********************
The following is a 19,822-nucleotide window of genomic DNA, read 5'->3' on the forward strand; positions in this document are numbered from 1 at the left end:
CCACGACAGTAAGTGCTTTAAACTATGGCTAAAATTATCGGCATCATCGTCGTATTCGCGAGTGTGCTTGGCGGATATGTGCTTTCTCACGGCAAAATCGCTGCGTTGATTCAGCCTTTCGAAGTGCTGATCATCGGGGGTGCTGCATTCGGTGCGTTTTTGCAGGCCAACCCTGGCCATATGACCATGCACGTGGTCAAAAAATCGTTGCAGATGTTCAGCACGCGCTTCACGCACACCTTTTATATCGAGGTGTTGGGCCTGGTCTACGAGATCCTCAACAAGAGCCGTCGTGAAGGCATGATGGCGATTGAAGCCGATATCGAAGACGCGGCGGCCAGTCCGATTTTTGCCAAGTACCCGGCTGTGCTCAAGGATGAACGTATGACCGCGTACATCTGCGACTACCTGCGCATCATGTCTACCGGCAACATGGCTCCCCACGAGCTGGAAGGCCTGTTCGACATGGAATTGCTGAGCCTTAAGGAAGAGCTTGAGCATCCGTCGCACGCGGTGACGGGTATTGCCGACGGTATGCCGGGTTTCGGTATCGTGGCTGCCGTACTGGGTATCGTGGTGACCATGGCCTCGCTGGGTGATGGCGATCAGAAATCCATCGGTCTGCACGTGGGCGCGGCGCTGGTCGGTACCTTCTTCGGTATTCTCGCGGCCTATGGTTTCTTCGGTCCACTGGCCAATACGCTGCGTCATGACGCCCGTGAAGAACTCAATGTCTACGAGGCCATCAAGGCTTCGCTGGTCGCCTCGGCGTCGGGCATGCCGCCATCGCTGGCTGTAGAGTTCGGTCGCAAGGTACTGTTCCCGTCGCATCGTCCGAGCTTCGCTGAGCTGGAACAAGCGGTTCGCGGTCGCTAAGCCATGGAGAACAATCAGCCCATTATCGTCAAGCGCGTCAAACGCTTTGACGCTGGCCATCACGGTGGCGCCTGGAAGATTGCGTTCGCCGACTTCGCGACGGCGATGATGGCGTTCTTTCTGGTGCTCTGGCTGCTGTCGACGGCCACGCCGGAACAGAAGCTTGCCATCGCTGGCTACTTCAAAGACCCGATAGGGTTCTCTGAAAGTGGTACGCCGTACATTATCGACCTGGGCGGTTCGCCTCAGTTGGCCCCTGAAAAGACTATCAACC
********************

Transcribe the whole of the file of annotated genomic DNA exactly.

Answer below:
The following is a 19,822-nucleotide window of genomic DNA, read 5'->3' on the forward strand; positions in this document are numbered from 1 at the left end:
CCACGACAGTAAGTGCTTTAAACTATGGCTAAAATTATCGGCATCATCGTCGTATTCGCGAGTGTGCTTGGCGGATATGTGCTTTCTCACGGCAAAATCGCTGCGTTGATTCAGCCTTTCGAAGTGCTGATCATCGGGGGTGCTGCATTCGGTGCGTTTTTGCAGGCCAACCCTGGCCATATGACCATGCACGTGGTCAAAAAATCGTTGCAGATGTTCAGCACGCGCTTCACGCACACCTTTTATATCGAGGTGTTGGGCCTGGTCTACGAGATCCTCAACAAGAGCCGTCGTGAAGGCATGATGGCGATTGAAGCCGATATCGAAGACGCGGCGGCCAGTCCGATTTTTGCCAAGTACCCGGCTGTGCTCAAGGATGAACGTATGACCGCGTACATCTGCGACTACCTGCGCATCATGTCTACCGGCAACATGGCTCCCCACGAGCTGGAAGGCCTGTTCGACATGGAATTGCTGAGCCTTAAGGAAGAGCTTGAGCATCCGTCGCACGCGGTGACGGGTATTGCCGACGGTATGCCGGGTTTCGGTATCGTGGCTGCCGTACTGGGTATCGTGGTGACCATGGCCTCGCTGGGTGATGGCGATCAGAAATCCATCGGTCTGCACGTGGGCGCGGCGCTGGTCGGTACCTTCTTCGGTATTCTCGCGGCCTATGGTTTCTTCGGTCCACTGGCCAATACGCTGCGTCATGACGCCCGTGAAGAACTCAATGTCTACGAGGCCATCAAGGCTTCGCTGGTCGCCTCGGCGTCGGGCATGCCGCCATCGCTGGCTGTAGAGTTCGGTCGCAAGGTACTGTTCCCGTCGCATCGTCCGAGCTTCGCTGAGCTGGAACAAGCGGTTCGCGGTCGCTAAGCCATGGAGAACAATCAGCCCATTATCGTCAAGCGCGTCAAACGCTTTGACGCTGGCCATCACGGTGGCGCCTGGAAGATTGCGTTCGCCGACTTCGCGACGGCGATGATGGCGTTCTTTCTGGTGCTCTGGCTGCTGTCGACGGCCACGCCGGAACAGAAGCTTGCCATCGCTGGCTACTTCAAAGACCCGATAGGGTTCTCTGAAAGTGGTACGCCGTACATTATCGACCTGGGCGGTTCGCCTCAGTTGGCCCCTGAAAAGACTATCAACC